For many, Californian Wine means one thing – the big, rich, bold style – fruit-laden whoppers embodied most often by the wines from the Napa valley – but after 10 days hard study and exploration along the dramatic coastline of this beautiful state, we have learnt lots and there is great variety for those looking for more.
‘In pursuit of Balance’ was a group of Winemakers that got together to raise the profile of a ‘new wave’ of wine-making that was underway in California’s cooler areas and yet was often overlooked by wine critics who had traditionally been partial
to the more velvety textured, luxuriously rich, Napa big boys. But progress has been made and things here are certainly changing.
Largely from the much cooler, coastal zones of Sonoma County this band of renegades wanted to shift the spotlight a little and through tastings and work with the press illustrate that a more restrained style can be achieved here – more balance was possible and some elegance can be found. With stylish names and groovy packaging you can spot these ‘new wave’ Californians a mile off. They are the ‘Art school brat pack’ in contrast to the old school, ‘Ivy league’ looking Napa traditionals.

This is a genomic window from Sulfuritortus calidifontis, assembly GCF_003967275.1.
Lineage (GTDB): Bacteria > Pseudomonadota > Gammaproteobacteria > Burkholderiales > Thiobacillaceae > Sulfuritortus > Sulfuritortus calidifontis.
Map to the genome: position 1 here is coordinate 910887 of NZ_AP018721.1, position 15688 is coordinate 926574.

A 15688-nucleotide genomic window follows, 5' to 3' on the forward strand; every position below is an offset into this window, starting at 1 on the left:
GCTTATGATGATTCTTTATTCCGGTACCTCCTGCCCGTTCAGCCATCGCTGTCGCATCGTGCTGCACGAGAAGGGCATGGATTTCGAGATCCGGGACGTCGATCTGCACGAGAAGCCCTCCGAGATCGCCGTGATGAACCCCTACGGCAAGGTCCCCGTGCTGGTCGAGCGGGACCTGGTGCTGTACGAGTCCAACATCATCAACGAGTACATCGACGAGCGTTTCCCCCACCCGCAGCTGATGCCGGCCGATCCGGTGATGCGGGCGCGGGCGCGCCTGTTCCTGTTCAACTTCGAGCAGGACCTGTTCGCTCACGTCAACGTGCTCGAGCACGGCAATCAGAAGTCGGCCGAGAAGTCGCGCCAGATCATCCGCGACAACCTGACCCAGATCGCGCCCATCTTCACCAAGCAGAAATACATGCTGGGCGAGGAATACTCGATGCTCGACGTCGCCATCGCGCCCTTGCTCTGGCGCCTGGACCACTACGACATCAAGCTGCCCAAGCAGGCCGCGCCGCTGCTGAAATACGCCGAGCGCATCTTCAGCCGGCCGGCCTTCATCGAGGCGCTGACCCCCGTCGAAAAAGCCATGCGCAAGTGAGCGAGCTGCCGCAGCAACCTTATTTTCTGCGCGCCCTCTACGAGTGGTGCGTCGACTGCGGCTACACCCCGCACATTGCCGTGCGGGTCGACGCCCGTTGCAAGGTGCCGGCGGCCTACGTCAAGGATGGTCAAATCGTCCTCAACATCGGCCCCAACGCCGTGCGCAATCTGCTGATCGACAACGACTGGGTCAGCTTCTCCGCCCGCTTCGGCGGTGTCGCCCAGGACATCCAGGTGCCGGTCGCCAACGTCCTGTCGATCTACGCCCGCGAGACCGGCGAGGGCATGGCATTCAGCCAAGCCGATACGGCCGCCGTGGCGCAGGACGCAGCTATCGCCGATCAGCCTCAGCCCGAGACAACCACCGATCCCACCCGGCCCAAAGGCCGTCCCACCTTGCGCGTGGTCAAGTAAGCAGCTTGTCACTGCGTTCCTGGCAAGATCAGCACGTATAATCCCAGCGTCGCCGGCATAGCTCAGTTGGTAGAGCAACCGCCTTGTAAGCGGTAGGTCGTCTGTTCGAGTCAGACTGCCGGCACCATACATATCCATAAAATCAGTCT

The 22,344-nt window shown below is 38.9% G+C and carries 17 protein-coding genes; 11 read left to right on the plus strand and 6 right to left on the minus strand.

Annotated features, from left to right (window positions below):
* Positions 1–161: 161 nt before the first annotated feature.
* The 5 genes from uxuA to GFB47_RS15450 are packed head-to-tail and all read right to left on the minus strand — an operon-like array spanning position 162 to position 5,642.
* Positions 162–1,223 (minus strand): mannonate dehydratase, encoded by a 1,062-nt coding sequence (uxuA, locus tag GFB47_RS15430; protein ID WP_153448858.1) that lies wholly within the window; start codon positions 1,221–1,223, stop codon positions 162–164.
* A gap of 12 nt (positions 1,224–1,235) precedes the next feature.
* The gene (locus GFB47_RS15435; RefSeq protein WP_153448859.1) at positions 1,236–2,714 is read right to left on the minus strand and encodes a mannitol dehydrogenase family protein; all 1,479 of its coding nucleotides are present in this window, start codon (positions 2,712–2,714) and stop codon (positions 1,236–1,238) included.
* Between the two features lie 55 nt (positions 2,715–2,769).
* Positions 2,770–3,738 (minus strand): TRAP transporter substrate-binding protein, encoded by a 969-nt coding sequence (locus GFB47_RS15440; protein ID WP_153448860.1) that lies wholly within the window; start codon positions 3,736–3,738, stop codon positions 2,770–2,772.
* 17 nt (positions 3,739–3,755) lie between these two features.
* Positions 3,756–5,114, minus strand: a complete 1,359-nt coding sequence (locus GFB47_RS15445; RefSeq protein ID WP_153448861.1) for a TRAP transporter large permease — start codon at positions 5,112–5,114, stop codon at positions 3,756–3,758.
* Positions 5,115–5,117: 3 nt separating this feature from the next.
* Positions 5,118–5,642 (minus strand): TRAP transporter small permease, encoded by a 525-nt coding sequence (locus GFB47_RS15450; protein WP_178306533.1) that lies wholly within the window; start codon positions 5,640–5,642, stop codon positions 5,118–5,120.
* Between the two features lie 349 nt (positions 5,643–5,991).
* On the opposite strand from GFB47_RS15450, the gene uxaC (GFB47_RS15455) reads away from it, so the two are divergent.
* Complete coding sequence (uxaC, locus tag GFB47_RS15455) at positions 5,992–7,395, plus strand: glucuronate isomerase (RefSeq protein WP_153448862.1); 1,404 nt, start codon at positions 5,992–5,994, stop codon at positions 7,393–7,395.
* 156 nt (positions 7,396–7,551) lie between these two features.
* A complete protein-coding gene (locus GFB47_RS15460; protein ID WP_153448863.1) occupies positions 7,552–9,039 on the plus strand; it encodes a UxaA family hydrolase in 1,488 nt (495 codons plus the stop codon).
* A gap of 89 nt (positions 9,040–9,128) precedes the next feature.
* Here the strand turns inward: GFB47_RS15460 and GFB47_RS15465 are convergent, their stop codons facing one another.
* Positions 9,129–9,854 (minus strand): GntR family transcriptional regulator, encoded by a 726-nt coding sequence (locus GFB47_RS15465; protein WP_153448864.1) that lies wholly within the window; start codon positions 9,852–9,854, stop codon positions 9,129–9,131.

Mission accomplished or not – the group have just decided they have made their point and now disbanded.
Their activities have certainly found favour abroad – with many estates being snapped up by UK merchants who know that a lighter touch is what often appeals more to our European palates.
It is easy to assume that this change of direction stylistically is simply down to wine-making practices and to some extent this is true – but the most important factor is understanding what is possible in different climates and locations.
North of San Francisco the two major zones are Napa and Sonoma. Napa is a broad flat valley with high mountainous borders on each side, most of the viticulture is done down on the plateau like floor with more interesting parcels sprouting up at higher altitudes on the slopes of the Mayacamas Mountains to the west or the Vaca Range to the east.